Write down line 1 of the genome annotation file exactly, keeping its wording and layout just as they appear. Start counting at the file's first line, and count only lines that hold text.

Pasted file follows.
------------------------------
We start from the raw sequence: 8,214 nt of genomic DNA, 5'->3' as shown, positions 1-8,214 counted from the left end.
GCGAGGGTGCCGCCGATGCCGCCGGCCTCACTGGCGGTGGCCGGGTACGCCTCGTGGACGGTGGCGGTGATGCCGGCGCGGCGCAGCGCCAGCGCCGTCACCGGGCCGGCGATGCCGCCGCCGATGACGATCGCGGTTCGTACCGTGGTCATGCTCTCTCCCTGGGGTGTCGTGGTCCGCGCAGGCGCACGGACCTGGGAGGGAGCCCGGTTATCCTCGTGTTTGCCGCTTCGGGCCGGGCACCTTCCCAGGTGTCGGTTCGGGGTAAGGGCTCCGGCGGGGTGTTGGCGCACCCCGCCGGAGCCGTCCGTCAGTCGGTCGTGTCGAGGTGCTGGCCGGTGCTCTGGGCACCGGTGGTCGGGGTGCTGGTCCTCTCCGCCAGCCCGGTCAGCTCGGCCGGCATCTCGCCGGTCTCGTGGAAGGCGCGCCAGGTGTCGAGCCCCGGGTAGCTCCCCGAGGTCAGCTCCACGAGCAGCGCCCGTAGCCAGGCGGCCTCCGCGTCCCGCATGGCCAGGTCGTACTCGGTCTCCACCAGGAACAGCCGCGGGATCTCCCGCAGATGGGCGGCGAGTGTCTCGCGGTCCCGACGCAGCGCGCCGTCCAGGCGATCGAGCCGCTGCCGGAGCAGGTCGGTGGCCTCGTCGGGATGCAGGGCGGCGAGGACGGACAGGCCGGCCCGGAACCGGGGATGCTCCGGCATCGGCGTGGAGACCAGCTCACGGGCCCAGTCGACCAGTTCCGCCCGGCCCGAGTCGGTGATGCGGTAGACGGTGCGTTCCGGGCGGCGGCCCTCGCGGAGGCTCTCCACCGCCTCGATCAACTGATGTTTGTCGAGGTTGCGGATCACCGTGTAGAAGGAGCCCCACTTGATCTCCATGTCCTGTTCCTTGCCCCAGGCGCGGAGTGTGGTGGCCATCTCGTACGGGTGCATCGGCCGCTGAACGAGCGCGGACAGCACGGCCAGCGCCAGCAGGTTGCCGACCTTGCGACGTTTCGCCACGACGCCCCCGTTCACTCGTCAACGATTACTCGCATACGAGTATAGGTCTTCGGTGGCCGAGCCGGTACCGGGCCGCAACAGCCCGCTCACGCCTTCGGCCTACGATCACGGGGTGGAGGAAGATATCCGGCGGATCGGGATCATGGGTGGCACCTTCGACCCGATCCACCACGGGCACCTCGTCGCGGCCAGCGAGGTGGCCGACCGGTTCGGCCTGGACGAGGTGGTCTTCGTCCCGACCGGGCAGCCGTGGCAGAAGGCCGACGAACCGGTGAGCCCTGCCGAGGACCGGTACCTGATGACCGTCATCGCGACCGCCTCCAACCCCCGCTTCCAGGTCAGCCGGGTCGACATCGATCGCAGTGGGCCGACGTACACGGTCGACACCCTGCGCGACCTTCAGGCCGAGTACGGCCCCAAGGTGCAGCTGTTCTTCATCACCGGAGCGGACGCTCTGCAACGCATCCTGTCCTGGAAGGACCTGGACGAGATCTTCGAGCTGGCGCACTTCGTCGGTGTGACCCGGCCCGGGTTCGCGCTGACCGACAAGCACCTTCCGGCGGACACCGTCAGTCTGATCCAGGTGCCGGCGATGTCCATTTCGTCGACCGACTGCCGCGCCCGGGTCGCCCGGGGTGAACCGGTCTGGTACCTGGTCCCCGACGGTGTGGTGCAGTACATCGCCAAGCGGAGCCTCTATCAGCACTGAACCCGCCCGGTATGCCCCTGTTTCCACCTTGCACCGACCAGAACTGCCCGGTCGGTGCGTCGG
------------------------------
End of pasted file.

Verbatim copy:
We start from the raw sequence: 8,214 nt of genomic DNA, 5'->3' as shown, positions 1-8,214 counted from the left end.